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Court's Web Site Opinions Database

The court's web site provides free access of some opinions, at the discretion of the judges, for the years 1998 to present. The results shown below are automatically displayed for all years, all judges, and all keywords/topics.

A search may be performed using the Search box above, or filtering by year, judge, and/or keyword/topic. To search for more than one judge and/or keywords/topics simultaneously, hold down the Ctrl key (or Command key) and select each item.

Keywords/Topic Date Title Description Judge
Automatic Stay, Equitable Remedies, Jurisdiction     09/17/2021     Roman Catholic Church of the Archdiocese of Santa Fe     

Creditor sought relief from the automatic stay to file an adversary proceeding seeking various forms of equitable relief with the overarching goal of removing his name from a list of “Priests, Deacons, and Religious Accused of Sexual Abuse of Children” that was published online and in local and national newspapers. Debtor may wish to file a defamation claim. The Court has jurisdiction over defamation claims that can be resolved by the application of neutral principles of civil law. Were Creditor to prevail in a defamation claim, injunctive relief might be available if damages were an inadequate remedy. Because Creditor was accused in a lawsuit of sexually abusing a “minor child,” claim that was settled instead of adjudicated untrue, it is unlikely that Creditor would prevail in a defamation claim. The other forms of relief that Creditor would seek are within the exclusive jurisdiction of the Catholic Church’s tribunals. This Court is barred by the ecclesiastical abstention doctrine from intervening in matters of the Catholic Church’s laws, precedents, usages and customs. Moreover, Creditor may not mount a collateral attack, in this Court, on the Catholic Church’s determination that his name is properly included on the list. For these reasons, cause does not exist to lift the automatic stay.

Judge David T. Thuma
Cause, Chapter 11, Dismissal, Good Faith, Subchapter V     09/02/2021     In re S-Tek 1, LLC     

In a motion to dismiss, creditor Surv-Tek, Inc. asserted that Debtor’s bankruptcy case must be dismissed because Debtor filed the case in bad faith merely to gain a strategic litigation advantage in a dispute with Surv-Tek after the state court entered an order in favor of Surv-Tek. The Court analyzed the totality of the circumstances and determined that Debtor’s bankruptcy case served a legitimate bankruptcy purpose: to preserve Debtor’s ongoing business and preserve jobs. The Court also found that the petition was not filed merely to obtain a litigation advantage and that Debtor’s pre-petition conduct and other factors were either neutral or did not weigh heavily toward dismissal. The creditor also argued that the case should be dismissed because Debtor’s proposed plan is not confirmable on its face. The plan relied on 11 U.S.C. § 510(b) to subordinate part of Surv-Tek’s claim. The Court found that § 510(b) was not applicable to the transaction at issue as a matter of law but that fact did not establish that Debtor is unable to propose a confirmable plan. Debtor may amend the plan to address the creditor’s claim without reliance on § 510(b). Finally, Surv-Tek argued that Debtor’s principal had falsely testified, demonstrating Debtor’s bad faith in pursuing its bankruptcy case. The Court found that Debtor’s principal had not willfully testified falsely. The Court denied the motion to dismiss.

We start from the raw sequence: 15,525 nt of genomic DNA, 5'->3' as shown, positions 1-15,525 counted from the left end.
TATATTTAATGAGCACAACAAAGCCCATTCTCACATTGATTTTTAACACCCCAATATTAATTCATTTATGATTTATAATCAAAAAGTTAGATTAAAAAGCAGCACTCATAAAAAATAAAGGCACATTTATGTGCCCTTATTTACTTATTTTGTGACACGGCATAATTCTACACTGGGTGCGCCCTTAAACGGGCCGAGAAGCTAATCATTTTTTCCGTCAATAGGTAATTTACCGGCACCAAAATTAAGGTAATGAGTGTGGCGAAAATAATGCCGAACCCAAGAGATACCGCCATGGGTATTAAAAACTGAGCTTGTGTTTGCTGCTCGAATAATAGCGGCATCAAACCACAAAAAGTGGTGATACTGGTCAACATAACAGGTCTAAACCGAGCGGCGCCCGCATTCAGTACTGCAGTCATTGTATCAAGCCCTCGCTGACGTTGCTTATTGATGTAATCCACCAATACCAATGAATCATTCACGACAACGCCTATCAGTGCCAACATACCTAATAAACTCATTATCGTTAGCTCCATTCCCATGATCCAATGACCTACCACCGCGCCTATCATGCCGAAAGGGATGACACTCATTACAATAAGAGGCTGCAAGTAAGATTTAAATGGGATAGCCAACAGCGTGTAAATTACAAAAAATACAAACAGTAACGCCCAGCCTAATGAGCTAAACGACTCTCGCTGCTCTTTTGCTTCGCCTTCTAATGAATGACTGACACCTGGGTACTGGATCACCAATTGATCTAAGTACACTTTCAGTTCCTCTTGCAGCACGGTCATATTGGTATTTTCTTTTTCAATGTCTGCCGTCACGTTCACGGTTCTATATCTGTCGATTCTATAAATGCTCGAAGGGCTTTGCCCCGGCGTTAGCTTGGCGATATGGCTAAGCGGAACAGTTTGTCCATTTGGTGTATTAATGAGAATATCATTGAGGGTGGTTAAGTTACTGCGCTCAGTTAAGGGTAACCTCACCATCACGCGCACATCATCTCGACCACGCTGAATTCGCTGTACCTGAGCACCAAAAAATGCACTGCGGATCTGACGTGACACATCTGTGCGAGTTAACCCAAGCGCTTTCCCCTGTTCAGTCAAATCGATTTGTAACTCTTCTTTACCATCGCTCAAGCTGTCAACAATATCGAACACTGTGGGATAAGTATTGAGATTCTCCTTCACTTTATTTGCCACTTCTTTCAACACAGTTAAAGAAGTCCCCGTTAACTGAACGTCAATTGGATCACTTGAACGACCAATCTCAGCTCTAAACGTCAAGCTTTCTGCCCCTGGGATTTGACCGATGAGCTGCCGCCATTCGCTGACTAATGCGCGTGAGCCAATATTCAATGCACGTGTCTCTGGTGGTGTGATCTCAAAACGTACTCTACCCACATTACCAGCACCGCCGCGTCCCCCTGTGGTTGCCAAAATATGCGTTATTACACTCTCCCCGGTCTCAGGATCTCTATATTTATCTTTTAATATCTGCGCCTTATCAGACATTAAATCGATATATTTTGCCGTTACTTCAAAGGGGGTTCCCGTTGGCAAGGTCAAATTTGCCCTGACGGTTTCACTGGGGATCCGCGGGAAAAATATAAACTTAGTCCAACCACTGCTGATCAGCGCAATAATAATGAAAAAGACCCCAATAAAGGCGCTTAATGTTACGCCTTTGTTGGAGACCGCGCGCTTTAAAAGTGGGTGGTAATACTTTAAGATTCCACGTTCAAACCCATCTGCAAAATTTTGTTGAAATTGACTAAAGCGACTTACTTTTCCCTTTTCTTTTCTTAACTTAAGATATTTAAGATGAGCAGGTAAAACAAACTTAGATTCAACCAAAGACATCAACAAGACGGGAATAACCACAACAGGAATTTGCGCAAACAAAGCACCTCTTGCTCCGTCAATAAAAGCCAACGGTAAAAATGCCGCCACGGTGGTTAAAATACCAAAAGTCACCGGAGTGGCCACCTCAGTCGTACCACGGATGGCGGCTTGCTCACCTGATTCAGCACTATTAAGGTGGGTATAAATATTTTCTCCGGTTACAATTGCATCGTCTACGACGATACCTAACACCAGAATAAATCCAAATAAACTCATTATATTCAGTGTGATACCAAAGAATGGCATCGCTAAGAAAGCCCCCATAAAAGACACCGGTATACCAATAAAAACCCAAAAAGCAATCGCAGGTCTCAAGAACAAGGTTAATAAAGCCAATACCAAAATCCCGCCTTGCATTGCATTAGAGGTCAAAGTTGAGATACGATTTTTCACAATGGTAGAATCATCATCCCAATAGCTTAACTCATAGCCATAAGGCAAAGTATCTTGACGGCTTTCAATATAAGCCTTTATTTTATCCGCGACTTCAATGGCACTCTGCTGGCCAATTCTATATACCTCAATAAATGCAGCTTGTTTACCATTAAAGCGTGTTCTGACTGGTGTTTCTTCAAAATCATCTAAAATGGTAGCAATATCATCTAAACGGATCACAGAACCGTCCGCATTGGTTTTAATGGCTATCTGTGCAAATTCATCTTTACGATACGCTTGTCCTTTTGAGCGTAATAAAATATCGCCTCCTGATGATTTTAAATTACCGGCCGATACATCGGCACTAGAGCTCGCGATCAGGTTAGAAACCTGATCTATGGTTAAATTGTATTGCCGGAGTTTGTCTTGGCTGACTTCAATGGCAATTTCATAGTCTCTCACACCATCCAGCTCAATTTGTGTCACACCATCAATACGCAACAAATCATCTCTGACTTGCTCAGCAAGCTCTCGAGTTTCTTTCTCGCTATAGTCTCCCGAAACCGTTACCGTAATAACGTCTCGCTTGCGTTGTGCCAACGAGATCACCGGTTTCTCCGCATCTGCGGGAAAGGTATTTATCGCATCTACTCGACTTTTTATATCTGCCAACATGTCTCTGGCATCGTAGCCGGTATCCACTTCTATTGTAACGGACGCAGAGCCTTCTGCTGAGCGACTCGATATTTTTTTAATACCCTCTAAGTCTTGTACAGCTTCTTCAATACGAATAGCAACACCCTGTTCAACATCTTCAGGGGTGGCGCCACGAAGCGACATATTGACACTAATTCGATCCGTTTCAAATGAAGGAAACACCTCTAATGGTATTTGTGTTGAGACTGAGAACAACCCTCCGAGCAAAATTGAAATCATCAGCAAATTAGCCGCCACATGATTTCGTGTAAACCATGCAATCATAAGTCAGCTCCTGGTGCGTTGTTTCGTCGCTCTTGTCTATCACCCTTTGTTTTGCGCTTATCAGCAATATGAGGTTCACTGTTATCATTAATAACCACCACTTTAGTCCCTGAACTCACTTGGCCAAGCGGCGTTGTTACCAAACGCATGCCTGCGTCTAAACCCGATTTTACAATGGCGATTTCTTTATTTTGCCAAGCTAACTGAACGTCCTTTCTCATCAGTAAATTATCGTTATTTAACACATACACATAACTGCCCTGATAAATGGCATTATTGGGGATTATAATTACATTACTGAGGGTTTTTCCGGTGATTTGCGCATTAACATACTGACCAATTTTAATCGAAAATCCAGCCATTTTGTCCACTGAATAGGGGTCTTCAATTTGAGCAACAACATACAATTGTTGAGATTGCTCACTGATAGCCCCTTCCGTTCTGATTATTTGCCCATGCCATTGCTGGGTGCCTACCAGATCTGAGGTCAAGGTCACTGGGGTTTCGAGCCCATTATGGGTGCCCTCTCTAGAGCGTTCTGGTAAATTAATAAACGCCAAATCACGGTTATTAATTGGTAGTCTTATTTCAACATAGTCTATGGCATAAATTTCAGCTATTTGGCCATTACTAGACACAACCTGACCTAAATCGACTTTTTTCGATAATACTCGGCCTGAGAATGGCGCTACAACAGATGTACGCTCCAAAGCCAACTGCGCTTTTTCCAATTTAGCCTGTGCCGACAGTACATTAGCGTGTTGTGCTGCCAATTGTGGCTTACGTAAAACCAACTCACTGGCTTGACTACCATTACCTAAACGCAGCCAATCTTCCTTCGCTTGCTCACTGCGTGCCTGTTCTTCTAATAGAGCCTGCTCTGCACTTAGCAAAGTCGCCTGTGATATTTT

Chief Judge Robert H. Jacobvitz
Claim Objection     08/31/2021     JB and Company Chevron, LLC     

New Mexico Taxation and Revenue Department was not permitted to amend its timely filed proof of claim after 1) expiration of the claims bar date; 2) confirmation of debtor’s plan; and 3) entry of sale order authorizing the sale of a liquor license that provided for payment of NMTR’s then existing claim in full. The Court relied on equitable considerations, including another creditor’s detrimental reliance on the amount of NMTR’s timely filed claim, to disallow the untimely amended claim.

Chief Judge Robert H. Jacobvitz
Adversary, Dischargeability, Fraudulent Transfers, Ponzi Scheme Issues, Summary Judgment     08/20/2021     Nationwide Judgment Recovery Inc. v. Angel Grimaldo     

The plaintiff-assignee of a foreign judgment and the debtor-defendant filed cross motions for summary judgment as to the dischargeability of the judgment debt, which stemmed from net profits the debtor made from investing in a Ponzi scheme. Because whether or not the debtor intended to defraud others when he accepted the profits is a material fact at issue, summary judgment is not appropriate for either party.

Judge David T. Thuma
Adversary, Claim Preclusion, Default Judgment, Dischargeability, Issue Preclusion     08/12/2021     Taeki Martin v. Ramin Zamani-Zadeh     

Plaintiff sought summary judgment on her claim that an Oregon state court default judgment against Debtor is nondischargeable. In support of her motion, plaintiff relied on the principles of claim and issue preclusion. Claim preclusion does not apply to Section 523(a) claims. Although issue preclusion may apply to such claims, the judgment in this case does not satisfy the requisite standards. Plaintiff’s nondischargeability claim is based on fraud, false pretenses, and false representation. The state court judgment was based on Plaintiff’s Oregon state law claim of “financial abuse of a vulnerable person.”  The judgment does not demonstrate an identity of issues between this and the former proceeding, nor it show that the issues underlying Plaintiff’s nondischargeability claim were actually litigated and essential to the state court judgment. Plaintiff’s motion for summary judgment is denied.